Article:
And the back-and-forth of tensions, the strain that had been coiling and recoiling within Tristan as the situation had whipped around on itself, finally gave way. It wasn’t even so surprising, because hadn’t he and Lancelot been running across traces of each other on Arthur for weeks now? Perhaps Lancelot hadn’t noticed, but Tristan was accustomed to giving more weight to hints than to direct signals, and he’d carefully folded away into his memory every bit that the other man left behind.

It was dark, and chilly despite the season, and there was death on their minds. But they found warmth in the hollows and curves of each other, at which they greedily grasped and chased in an effort to banish that other absence. Lancelot was feverish and frenzied, and some of that kindled in Tristan, because when the other man nipped and stroked like the storm would break any moment, Tristan did likewise. Rolled and let himself be rolled, tried to drown himself in bend and twist of a wiry body that was so different from the one with which he was familiar.

Even then, not all was unknown. He came across Arthur’s taste in the ridges of Lancelot’s ribs and the pale thin skin of Lancelot’s thighs, and his fingers instinctively sought out the half-faded bruises and bites that wandered about Lancelot’s chest. There were callused fingertips rasping over his own remembrances, pressing hard so he could recall the exact angle a dark head had laid against his shoulder, and a wicked tongue wetting the underside of his jaw so the smell of Arthur, soaked latent there, rose once again into the air.

When he came, Tristan said a name, and the syllables of it were in concord with those that tore themselves from Lancelot’s lips.

“If we were others, and I was watching this,” Lancelot said a little later, nuzzling at Tristan’s face, “I would laugh. It’s pathetic.”

“It’s terrifying.” When the other man glanced up in quizzical inquiry, Tristan shrugged and let the sincerity take over his eyes. “I know, you all think I feel nothing. But I do. And yes, I’m frightened.”

Oddly enough, the look in Lancelot’s eyes had nothing to do with pity. It was a little sympathetic, but mostly understanding. “Who isn’t?” The side of his mouth quirked up, and he resettled himself so he could take in the rest of the room. “Aren’t you lonely, without even Gawain around? By the way, I give him and Galahad three months.”

“I think you’re misjudging them.” Interestingly enough, a knuckle drawn lightly over Lancelot’s backbone produced a slight arch and something like a low purr. Tristan eased himself out from under the other man and tried it again for confirmation. “I’ll go see Arthur.”

“Thank you.” It was a little strange to hear that coming from Lancelot without mockery being involved, but the other man appeared perfectly honest about it. Then he snorted and looked down at them. “You might want to come up with an excuse first, or he’ll believe we’ve finally had that fight he’s been dreading.”

That struck Tristan rather deeply, since he’d thought that he’d dismissed that worry from Arthur’s mind. It seemed he hadn’t been watching Arthur as closely as he’d believed—or he’d been watching Arthur too closely, and so had missed much that was beyond his field of focus. It was stupid, and he suddenly felt a little foolish and annoyed with himself.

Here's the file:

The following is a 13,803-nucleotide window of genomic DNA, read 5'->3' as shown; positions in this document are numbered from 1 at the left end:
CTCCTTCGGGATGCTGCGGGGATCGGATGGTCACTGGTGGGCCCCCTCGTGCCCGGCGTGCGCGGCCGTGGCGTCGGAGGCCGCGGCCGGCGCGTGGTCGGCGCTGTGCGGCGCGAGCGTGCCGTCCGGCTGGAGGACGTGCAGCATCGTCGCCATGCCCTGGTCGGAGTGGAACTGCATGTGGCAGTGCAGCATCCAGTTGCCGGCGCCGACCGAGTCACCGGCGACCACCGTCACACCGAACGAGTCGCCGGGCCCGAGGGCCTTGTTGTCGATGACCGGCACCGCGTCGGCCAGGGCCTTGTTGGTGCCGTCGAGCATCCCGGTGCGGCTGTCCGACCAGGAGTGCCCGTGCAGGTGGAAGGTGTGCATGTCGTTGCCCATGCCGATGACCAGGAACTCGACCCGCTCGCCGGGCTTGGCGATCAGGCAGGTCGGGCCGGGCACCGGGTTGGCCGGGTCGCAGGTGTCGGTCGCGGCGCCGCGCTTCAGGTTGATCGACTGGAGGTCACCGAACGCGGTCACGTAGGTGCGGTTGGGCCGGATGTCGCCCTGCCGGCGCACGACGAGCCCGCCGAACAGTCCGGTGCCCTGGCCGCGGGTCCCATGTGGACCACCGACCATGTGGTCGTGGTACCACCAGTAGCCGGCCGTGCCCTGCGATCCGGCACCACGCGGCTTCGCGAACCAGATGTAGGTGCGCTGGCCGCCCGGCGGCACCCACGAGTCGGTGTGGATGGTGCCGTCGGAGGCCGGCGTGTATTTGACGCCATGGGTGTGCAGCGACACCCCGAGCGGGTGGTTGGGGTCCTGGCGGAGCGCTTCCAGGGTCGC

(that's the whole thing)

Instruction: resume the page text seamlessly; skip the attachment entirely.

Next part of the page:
But it also wouldn’t do for Lancelot to start thinking he had all the answers. “I think he’ll have trouble just with not believing that you lost.”

Lancelot turned and glared at him, ruffling up as quickly as Tristan’s hawk did. “You—”

And then he was staring, huge-eyed over Tristan’s shoulder, and his whole body had gone stiff as a frozen tree. Tristan flinched, closed his eyes, and then opened them as he twisted around. “How long have you been there?”

Arthur blinked and twitched, as if he’d barely woken up. “Long enough to be extremely ashamed of myself.”

He was shouldering what looked like both his and Lancelot’s gear, which filled both his arms so that he had to close the door with his foot. Then he carefully set his burden down before going over to the fireplace and rebuilding the dying flames.

Biting his lip, Lancelot unwound himself from Tristan and crawled over to press his head against Arthur’s arm. After a moment, Tristan followed and put a hand on Arthur’s shoulder.

“I was rethinking the plans for tomorrow—there might be a way to split the charge and take it sideways at the last moment, so we come down on the flank. If it’s done right, it would look like the Woads forced us aside. Lucilius might accuse me of not having the backbone to carry through a charge, but if the battle’s won it won’t matter.” Arthur spoke very calmly and deliberately as he deftly arranged the logs. But his eyes gleamed in the dim light like wet stones, and when he finally moved to take Lancelot by the waist, his hands were shaking a little.

He pressed a kiss to Lancelot’s forehead, then reached back and caught Tristan’s wrist, using that to pull Tristan around as well. Then Arthur cradled Tristan’s face in his hands and gave a look that seemed to seize on every particle of Tristan. “I never want you to be afraid to tell me something. You should always speak your mind, and if I don’t give you fair hearing, you should protest.”

Tristan curled his nails into his palms, then uncurled them. He spoke slowly, because he hadn’t come this way before, and the path was uncertain. But there were others with him. “Go on the left. Today we angled right—that’s where all the best perches for archers are.”

“All right.” And Arthur did smile, though he hid it in Tristan’s and Lancelot’s flesh.


More ::: Home